Recently, JPMorgan Chase announced that it had lost more than $2 billion on risky trades. The news raised more questions about the need for tighter banking regulations; some insisted that more oversight is needed in order prevent the risk inherent in depository institutions proprietary trading. Others, though, believe that introducing new regulations won’t really solve the problem. Instead, there are suggestions that reinstating the Glass-Steagall act would be the most effective way to prevent these types of losses in the future.

What is the Glass-Steagall Act?

The Glass-Steagall Act is also known as the Banking Act of 1933. The passage of the Act was prompted by the bank failures during the Great Depression. The Banking Act was meant to help boost confidence in the financial system. While it included such measures as creating the FDIC and expanding the role of the Federal Reserve, the most important provision was in requiring banks to keep investment and commercial banking operations separate thus protecting deposits from capital market risk.

Glass-Steagall prohibited commercial banks from participating in investing. The idea was to reduce the risk to the banks that hold consumers’ money. During the early 1900s, commercial banks started floating bond issues and underwriting corporate stock issues. With banks so exposed to stocks, when the crash of 1929 came, it wasn’t much of a surprise when banks began to collapse.

In an attempt to shore up the system, Glass-Steagall insisted that different types of banks separate themselves. Commercial banks couldn’t engage in investing, and investment banks couldn’t accept deposits or make loans to consumers. There was a very clear line between the two. Glass-Steagall was the basis for a new normal in banking.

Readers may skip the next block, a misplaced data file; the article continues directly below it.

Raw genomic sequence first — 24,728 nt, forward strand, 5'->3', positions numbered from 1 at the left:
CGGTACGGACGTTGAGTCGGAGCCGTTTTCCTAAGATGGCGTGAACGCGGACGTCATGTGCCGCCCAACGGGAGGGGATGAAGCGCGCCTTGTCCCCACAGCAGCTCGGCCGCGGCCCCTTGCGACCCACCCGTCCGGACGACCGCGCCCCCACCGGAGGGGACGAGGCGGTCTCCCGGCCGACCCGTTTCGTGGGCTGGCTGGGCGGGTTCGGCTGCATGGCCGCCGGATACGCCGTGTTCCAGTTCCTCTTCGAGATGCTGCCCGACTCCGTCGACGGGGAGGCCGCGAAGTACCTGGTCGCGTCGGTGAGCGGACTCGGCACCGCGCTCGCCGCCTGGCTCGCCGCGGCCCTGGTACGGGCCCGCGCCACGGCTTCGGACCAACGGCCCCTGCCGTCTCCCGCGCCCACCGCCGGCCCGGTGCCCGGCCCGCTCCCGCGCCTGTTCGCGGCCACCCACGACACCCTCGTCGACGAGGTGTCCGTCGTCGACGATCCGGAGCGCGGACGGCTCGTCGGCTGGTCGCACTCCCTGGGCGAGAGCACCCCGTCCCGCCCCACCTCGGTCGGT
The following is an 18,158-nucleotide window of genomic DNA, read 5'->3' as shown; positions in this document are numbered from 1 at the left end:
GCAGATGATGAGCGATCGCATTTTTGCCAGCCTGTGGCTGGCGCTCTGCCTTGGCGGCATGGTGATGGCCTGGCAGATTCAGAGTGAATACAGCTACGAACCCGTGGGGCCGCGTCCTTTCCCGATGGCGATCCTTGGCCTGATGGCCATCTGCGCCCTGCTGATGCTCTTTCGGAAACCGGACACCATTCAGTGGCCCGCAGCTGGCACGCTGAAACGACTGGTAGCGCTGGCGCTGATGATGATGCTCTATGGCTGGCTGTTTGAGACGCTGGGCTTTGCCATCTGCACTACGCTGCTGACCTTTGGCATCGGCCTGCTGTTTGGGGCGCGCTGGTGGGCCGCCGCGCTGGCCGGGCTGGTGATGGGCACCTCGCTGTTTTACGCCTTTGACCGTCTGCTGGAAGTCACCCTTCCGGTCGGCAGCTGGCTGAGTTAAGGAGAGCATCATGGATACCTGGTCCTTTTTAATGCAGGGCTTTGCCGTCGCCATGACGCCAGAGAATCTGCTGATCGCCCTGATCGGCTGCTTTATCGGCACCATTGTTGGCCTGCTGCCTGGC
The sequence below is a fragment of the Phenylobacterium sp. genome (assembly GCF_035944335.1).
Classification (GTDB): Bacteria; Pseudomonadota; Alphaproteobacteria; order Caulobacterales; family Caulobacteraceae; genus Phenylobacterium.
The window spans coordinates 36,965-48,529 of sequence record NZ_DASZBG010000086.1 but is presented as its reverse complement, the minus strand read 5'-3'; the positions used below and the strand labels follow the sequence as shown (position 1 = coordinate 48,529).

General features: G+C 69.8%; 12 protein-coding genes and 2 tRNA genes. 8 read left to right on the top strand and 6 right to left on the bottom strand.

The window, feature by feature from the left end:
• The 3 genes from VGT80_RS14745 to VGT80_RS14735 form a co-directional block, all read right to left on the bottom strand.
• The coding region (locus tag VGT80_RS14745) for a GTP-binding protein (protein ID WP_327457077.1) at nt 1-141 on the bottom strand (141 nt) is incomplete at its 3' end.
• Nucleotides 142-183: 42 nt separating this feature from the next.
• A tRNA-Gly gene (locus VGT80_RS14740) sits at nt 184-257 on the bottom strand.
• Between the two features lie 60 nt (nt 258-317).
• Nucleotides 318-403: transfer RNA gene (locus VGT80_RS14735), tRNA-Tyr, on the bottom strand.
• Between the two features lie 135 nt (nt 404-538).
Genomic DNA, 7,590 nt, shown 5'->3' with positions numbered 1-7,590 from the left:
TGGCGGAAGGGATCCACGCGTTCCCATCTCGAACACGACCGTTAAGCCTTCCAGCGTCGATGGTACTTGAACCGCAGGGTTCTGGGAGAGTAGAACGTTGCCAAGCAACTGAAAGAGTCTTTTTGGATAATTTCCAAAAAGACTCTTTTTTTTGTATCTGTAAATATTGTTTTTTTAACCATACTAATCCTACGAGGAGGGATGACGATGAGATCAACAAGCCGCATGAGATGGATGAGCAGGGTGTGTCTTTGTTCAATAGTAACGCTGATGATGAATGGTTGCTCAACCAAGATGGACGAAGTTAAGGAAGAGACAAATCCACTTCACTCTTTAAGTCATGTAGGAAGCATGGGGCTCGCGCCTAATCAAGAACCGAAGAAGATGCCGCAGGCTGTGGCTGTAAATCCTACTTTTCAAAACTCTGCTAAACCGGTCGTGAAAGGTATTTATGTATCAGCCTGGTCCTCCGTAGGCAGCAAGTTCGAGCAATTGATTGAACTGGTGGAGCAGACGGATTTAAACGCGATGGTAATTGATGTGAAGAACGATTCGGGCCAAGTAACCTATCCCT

Dividing commercial banking and investment banking was the norm until the Gramm-Leach-Bilely Act of 1999. This Act pretty much amended the parts of Glass-Steagall that required commercial banks to stay away from investment banking. The idea was to modernize the financial system so that banks could offer more financial products. However, repealing the divisions between commercial and investment banking set the stage for financial institutions to take bigger risks.

Why Some Think We Need a Return to Glass-Steagall

Rather than make new regulations, some believe that a return to the Glass-Steagall rules would be ideal. The argument is that trying to regulate the ways that banks engage in investing behaviors will fall flat as the financial institutions remain a step ahead. The period that followed the introduction of the Glass-Steagall act was one of general stability in the banking system. If the Glass-Steagall act was reinstated depository institutions wouldn’t be able to take the kind of risks that JPMorgan Chase’s London office took (“The London Whale”), which resulted in massive losses with more possibly to come, that sort of risk would be restricted to investment banks – which would be expected to make investment bets and would not put deposits at risk. The most recent situation led JP Morgan’s credit to be downgraded, and drove their market cap. value down by $15 billion.

The idea of completely re-instituting Glass-Steagall probably isn’t completely feasible, since so many investment banks now offer at least some banking services, and many commercial banks offer investment banking products to consumers. However, some suggest that some aspects of Glass-Steagall could be put into practice, especially if it means insisting that commercial banks no longer use consumer deposits for risky investments.

What do you think? Do we need more regulation? Would a return to some of Glass-Steagall’s provisions help or should things continue as they are? Do these kind of losses lead to self-regulation by financial institutions?